Ottolenghi’s Baked Orzo with Mozzarella and Aubergine

I’ve been having a fun time lately going back through my stash of cookbooks in search of some new favourites. This baked orzo from Yotam Ottolenghi’s Plenty More is a happy discovery on the way. It’s a far cry from the pasta bakes of my student years (their main feature was a thick carpet of melty cheese on top). Instead this features fried aubergine, lemon zest to add brightness throughout, and a layer of tomatoes on top. There’s still plenty of cheese though – mozzarella is spun throughout as well as hefty sprinkling of parmesan on top.

This is great with a really cold glass of white wine, and a salad alongside for dinner one night, with the leftovers stashed away in tupperware of lunch al desko the next day. Whatever direction you take it in, don’t miss out the lemon zest. For me, it’s what makes this so good, and is a trick I’ve been using a lot lately in tomato-heavy dishes for a little extra flavour boost.

Ottolenghi’s Baked Orzo with Mozzarella and Aubergine

Ottolenghi’s Baked Orzo with Mozzarella and Aubergine

Ingredients

  • 50ml olive oil
  • 1 large aubergine, diced
  • 2 carrots, diced
  • 1 celery stalk, diced
  • 1 onion, finely sliced
  • 3 garlic cloves, finely chopped
  • 250g orzo, rinsed well
  • 1 tsp tomato puree
  • 300ml vegetable stock
  • Zest 1 lemon
  • 120g mozzarella, torn apart
  • 2 tomatoes, finely sliced

Instructions

  • First, preheat the oven to 200C. Heat the olive oil and fry the aubergines until they start collapsing and are golden brown. Remove from the pan before tossing in the carrot, celery and onion. Let these cook at a lower temperature for 15 minutes until they take on some colour, before adding in the garlic and some seasoning. Add in the orzo and tomato puree, tossing everything well and let them cook for 2-3 minutes, and then return the aubergine to the pan.
  • Pour the orzo mix into a deep rectangular mix, before pouring in the vegetable stock. Mix in the mozzarella and lemon zest, making sure everything is well combined. Place a layer of tomatoes over the top before baking for 40 minutes - by this point the top should be turning golden brown and the liquid all absorbed.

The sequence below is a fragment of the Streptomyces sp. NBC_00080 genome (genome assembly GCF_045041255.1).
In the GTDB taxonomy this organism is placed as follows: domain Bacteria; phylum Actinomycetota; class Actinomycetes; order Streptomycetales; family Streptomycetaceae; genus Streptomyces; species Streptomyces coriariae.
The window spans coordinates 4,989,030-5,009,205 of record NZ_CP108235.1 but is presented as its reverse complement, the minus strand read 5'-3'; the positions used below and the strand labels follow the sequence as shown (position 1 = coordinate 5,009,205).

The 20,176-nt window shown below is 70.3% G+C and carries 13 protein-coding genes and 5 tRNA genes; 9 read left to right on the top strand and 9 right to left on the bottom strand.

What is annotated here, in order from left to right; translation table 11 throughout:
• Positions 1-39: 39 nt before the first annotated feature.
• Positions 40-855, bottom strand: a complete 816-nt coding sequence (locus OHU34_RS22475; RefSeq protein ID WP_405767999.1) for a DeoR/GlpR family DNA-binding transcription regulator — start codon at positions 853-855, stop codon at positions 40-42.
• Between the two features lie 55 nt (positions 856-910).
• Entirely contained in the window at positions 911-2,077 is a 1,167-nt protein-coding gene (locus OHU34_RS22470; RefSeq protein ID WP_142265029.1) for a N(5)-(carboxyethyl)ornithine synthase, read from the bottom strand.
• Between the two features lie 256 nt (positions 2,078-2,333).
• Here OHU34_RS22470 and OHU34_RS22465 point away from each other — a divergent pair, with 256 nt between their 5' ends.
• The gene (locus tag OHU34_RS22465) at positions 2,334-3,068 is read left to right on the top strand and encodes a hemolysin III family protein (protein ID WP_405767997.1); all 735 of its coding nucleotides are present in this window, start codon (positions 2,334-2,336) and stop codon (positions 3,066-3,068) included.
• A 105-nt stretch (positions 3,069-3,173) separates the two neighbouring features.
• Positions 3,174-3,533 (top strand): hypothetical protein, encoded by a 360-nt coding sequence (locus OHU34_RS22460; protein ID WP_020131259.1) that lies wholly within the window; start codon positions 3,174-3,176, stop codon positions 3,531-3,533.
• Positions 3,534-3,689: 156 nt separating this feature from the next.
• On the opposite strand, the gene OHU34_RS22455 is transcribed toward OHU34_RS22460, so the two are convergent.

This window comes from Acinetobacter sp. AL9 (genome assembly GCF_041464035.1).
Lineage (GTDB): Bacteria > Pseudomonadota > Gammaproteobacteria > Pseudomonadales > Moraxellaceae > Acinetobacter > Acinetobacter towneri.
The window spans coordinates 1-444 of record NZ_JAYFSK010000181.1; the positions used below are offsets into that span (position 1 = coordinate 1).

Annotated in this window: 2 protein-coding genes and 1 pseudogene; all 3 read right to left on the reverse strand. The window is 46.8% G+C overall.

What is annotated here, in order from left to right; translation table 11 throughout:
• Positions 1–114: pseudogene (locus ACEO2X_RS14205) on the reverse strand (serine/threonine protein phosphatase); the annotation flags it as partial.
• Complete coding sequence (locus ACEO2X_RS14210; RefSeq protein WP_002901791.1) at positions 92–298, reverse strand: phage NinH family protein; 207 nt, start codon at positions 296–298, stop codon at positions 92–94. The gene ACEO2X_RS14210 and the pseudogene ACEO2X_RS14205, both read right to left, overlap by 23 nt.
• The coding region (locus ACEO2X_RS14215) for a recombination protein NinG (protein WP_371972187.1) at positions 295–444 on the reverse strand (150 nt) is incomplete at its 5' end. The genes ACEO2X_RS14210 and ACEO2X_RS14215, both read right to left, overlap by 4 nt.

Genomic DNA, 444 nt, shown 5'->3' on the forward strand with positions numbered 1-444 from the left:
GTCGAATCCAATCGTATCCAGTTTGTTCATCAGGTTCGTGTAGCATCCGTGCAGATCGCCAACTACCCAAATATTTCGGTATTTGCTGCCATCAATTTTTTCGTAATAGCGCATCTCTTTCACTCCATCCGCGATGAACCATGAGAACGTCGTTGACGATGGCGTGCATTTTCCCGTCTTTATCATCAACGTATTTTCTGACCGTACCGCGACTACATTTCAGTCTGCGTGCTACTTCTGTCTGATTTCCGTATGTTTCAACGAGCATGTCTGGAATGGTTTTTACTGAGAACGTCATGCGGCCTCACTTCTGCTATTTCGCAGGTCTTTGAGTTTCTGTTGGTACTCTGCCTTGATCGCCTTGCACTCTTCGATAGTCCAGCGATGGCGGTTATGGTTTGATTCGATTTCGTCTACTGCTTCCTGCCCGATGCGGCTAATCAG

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    Cardamom Chocolate Mousse Cake

    Melted chocolate

    For someone who merrily proclaimed a few weeks ago that she doesn’t really make cakes any more, somehow here we are with a cardamom chocolate mousse cake. Maybe actually making a full size cake was enough to break the spell?

    Anyway, this is a really great cake, adapted just slightly from Sabrina Ghayour’s (excellent!) Sirocco. I made it yesterday to take over to a dinner with friends and it’s an absolute whizz to pull together – you just need to leave it long enough to let the cake cool down completely before you unclip it from a springform tin.

    Oh-  and it works out to be gluten and dairy free as well, so perfect for the free-from folks in your lives as well.

    Cardamom Chocolate Mousse Cake

    Ingredients

    • 200g good quality dark chocolate
    • 175ml olive oil
    • Seeds from 8 cardamom pods, crushed
    • 1 shot strong espresso
    • 5 eggs, separated
    • 75g caster sugar

    Instructions

  • Start by lining a 24cm springform tin, and grease the sides, and preheat the oven to 200C. Melt the chocolate over a lower heat, and then gradually beat in the olive oil until you have a very smooth and glossy mixture. Let this cool for 15 minutes before stirring in the cardamom and coffee.
  • While the chocolate is cooling, beat the together the egg yolks and sugar until frothy, and in another bowl, whip the egg whites until they reach stiff peaks. Then, stir the egg yolk mixture into the chocolate, before very gently folding in the egg whites. Tip this all into the baking tin, and bake for 20 minutes.
  • It will still be pretty liquid when the time is up, but take out of the oven and let cool completely before unclipping the tin. The cake will have sunk back down on itself but that's what you're aiming for. Best kept in the fridge before eating!
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    Hand Cafe in Stratford’s East Village

    Hand Cafe is the latest cafe to open up in the former Olympic Village in Stratford. We’ve lived just around the corner from here for the last three years, and over that time the village has gone from completely empty to finally buzzing with life.

    The obvious advantage of this is there are finally some decent coffee spots nearby (all the more important since Grind Stratford closed a few months ago). I’ve been a loyal fan of Tina We Salute You since they opened up last August, and now over the most recent bank holiday, Hand Cafe has opened up as well.

    An offshoot of 46B Espresso Hut in Homerton, this is now their bigger base just further along the overground line. The coffee is Square Mile and very delicious, and is served up these beautiful hexagonal cups.  We visited on their opening weekend when then kitchen didn’t look quite fully up and running, but I love sound of their greek flavours, locally sourced eggs and milk, and the natural wines offered in the evening.

    It’s about average for a flat white (£2.60) so I’m sure we’ll be back soon for a repeat visit.

    Hand Cafe, Victory Parade, Stratford’s East Village